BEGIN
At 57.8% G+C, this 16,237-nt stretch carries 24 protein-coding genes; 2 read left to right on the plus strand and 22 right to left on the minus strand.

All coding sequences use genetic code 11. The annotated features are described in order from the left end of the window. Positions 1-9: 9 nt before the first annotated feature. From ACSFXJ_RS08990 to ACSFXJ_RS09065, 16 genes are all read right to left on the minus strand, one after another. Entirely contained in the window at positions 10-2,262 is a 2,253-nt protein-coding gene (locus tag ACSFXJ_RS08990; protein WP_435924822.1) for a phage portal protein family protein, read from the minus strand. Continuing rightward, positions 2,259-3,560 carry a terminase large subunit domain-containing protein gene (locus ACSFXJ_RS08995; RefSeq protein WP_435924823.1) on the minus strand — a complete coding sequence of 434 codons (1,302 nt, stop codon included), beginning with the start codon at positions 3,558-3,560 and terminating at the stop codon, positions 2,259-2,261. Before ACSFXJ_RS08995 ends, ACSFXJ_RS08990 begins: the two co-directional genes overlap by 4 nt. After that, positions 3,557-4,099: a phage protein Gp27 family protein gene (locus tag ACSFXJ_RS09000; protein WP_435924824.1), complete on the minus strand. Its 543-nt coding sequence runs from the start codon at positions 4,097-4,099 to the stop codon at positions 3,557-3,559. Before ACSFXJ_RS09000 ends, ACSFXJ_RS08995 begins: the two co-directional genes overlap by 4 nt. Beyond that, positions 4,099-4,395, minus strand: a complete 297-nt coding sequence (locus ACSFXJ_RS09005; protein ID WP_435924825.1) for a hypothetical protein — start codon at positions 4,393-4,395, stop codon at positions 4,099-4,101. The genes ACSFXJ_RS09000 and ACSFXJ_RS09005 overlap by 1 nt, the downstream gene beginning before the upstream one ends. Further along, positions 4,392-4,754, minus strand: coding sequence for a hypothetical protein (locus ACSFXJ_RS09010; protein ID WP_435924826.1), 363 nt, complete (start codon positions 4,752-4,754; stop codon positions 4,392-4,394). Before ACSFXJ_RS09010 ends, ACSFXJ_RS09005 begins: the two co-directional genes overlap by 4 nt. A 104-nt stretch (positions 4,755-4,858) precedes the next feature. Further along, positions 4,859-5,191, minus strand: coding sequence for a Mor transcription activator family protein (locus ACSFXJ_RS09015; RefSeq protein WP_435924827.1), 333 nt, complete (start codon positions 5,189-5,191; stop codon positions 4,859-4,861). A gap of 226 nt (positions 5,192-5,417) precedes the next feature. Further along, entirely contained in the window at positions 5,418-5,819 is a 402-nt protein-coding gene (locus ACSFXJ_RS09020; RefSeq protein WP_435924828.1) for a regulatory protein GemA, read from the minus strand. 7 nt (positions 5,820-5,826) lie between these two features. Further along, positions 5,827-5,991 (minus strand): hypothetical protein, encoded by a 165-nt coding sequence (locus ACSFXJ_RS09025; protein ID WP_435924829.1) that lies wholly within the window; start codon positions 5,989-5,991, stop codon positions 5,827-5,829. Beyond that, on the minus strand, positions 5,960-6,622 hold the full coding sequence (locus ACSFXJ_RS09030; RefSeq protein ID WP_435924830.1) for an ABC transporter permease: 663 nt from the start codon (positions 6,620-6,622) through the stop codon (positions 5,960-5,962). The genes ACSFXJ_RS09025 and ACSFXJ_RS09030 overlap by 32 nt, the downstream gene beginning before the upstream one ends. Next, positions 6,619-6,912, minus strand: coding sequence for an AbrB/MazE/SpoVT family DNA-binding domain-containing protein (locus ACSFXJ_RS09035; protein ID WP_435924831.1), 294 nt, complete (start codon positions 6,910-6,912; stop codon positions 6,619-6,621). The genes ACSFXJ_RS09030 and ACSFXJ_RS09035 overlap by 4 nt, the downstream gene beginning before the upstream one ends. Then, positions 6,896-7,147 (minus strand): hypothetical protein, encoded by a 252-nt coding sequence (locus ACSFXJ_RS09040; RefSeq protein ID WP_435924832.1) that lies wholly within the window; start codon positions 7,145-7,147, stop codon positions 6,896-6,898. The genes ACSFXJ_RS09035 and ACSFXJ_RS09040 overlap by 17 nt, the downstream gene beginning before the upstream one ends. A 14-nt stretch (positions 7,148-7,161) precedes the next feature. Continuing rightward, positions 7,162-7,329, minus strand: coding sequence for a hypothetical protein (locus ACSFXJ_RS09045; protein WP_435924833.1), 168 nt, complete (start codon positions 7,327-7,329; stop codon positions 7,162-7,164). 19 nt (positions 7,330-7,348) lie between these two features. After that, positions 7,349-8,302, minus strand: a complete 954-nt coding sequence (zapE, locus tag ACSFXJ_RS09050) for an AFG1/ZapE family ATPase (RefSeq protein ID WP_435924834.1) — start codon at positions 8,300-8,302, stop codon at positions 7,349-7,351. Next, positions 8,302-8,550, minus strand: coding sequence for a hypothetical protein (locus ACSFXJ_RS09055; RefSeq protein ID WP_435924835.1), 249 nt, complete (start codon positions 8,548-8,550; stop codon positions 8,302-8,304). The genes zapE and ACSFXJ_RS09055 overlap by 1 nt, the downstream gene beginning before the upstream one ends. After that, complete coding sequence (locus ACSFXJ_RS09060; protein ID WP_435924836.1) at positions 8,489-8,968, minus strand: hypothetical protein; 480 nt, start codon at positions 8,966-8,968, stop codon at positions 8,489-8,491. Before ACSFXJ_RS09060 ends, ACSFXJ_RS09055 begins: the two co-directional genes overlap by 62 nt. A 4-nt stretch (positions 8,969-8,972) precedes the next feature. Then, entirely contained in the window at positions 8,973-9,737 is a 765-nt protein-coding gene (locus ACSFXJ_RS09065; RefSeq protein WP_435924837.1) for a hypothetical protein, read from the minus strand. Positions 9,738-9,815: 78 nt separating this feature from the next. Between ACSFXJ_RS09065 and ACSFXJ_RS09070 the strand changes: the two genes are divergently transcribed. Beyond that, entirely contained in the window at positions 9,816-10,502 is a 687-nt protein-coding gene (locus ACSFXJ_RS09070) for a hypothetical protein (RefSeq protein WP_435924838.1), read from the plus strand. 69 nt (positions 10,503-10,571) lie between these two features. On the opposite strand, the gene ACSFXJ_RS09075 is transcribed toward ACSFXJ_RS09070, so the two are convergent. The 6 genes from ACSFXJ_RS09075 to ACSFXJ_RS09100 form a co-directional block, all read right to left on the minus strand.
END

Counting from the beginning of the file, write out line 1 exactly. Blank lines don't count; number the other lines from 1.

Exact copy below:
At 57.8% G+C, this 16,237-nt stretch carries 24 protein-coding genes; 2 read left to right on the plus strand and 22 right to left on the minus strand.